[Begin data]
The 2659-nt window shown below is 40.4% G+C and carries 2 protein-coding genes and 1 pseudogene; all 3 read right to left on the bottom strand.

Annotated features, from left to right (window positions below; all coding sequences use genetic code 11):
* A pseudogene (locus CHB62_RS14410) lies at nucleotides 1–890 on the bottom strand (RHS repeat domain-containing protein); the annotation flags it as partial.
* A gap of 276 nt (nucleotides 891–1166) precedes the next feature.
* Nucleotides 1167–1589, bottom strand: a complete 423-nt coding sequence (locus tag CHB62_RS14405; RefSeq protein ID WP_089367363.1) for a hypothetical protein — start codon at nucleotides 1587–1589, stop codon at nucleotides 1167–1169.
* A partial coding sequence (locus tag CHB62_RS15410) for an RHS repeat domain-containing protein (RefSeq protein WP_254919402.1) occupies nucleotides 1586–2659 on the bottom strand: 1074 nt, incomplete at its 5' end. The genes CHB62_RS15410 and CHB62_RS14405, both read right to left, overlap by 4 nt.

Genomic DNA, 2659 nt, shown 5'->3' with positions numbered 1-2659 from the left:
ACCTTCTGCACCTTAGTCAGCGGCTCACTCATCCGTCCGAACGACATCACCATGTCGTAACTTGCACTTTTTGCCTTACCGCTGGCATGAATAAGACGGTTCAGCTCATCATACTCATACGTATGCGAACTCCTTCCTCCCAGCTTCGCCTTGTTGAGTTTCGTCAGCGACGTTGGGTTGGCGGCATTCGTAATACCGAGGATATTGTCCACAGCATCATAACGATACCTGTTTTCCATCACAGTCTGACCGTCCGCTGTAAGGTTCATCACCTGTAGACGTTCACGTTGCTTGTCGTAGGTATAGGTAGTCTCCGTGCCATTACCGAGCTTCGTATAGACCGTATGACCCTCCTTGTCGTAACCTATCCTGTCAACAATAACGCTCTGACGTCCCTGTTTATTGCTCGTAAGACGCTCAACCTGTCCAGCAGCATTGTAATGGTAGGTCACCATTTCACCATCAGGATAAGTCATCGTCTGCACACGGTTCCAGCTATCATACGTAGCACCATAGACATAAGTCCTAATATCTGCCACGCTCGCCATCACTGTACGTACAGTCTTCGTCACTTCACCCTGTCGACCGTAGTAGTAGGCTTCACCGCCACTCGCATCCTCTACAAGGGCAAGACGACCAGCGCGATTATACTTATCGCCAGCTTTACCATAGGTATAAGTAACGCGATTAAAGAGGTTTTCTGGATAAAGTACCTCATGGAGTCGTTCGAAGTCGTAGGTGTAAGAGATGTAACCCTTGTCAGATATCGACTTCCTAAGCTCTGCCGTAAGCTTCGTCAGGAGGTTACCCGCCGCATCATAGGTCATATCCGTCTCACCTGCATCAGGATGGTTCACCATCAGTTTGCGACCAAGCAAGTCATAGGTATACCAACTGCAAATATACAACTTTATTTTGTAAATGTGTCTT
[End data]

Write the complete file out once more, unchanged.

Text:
The 2659-nt window shown below is 40.4% G+C and carries 2 protein-coding genes and 1 pseudogene; all 3 read right to left on the bottom strand.

Annotated features, from left to right (window positions below; all coding sequences use genetic code 11):
* A pseudogene (locus CHB62_RS14410) lies at nucleotides 1–890 on the bottom strand (RHS repeat domain-containing protein); the annotation flags it as partial.
* A gap of 276 nt (nucleotides 891–1166) precedes the next feature.
* Nucleotides 1167–1589, bottom strand: a complete 423-nt coding sequence (locus tag CHB62_RS14405; RefSeq protein ID WP_089367363.1) for a hypothetical protein — start codon at nucleotides 1587–1589, stop codon at nucleotides 1167–1169.
* A partial coding sequence (locus tag CHB62_RS15410) for an RHS repeat domain-containing protein (RefSeq protein WP_254919402.1) occupies nucleotides 1586–2659 on the bottom strand: 1074 nt, incomplete at its 5' end. The genes CHB62_RS15410 and CHB62_RS14405, both read right to left, overlap by 4 nt.

Genomic DNA, 2659 nt, shown 5'->3' with positions numbered 1-2659 from the left:
ACCTTCTGCACCTTAGTCAGCGGCTCACTCATCCGTCCGAACGACATCACCATGTCGTAACTTGCACTTTTTGCCTTACCGCTGGCATGAATAAGACGGTTCAGCTCATCATACTCATACGTATGCGAACTCCTTCCTCCCAGCTTCGCCTTGTTGAGTTTCGTCAGCGACGTTGGGTTGGCGGCATTCGTAATACCGAGGATATTGTCCACAGCATCATAACGATACCTGTTTTCCATCACAGTCTGACCGTCCGCTGTAAGGTTCATCACCTGTAGACGTTCACGTTGCTTGTCGTAGGTATAGGTAGTCTCCGTGCCATTACCGAGCTTCGTATAGACCGTATGACCCTCCTTGTCGTAACCTATCCTGTCAACAATAACGCTCTGACGTCCCTGTTTATTGCTCGTAAGACGCTCAACCTGTCCAGCAGCATTGTAATGGTAGGTCACCATTTCACCATCAGGATAAGTCATCGTCTGCACACGGTTCCAGCTATCATACGTAGCACCATAGACATAAGTCCTAATATCTGCCACGCTCGCCATCACTGTACGTACAGTCTTCGTCACTTCACCCTGTCGACCGTAGTAGTAGGCTTCACCGCCACTCGCATCCTCTACAAGGGCAAGACGACCAGCGCGATTATACTTATCGCCAGCTTTACCATAGGTATAAGTAACGCGATTAAAGAGGTTTTCTGGATAAAGTACCTCATGGAGTCGTTCGAAGTCGTAGGTGTAAGAGATGTAACCCTTGTCAGATATCGACTTCCTAAGCTCTGCCGTAAGCTTCGTCAGGAGGTTACCCGCCGCATCATAGGTCATATCCGTCTCACCTGCATCAGGATGGTTCACCATCAGTTTGCGACCAAGCAAGTCATAGGTATACCAACTGCAAATATACAACTTTATTTTGTAAATGTGTCTT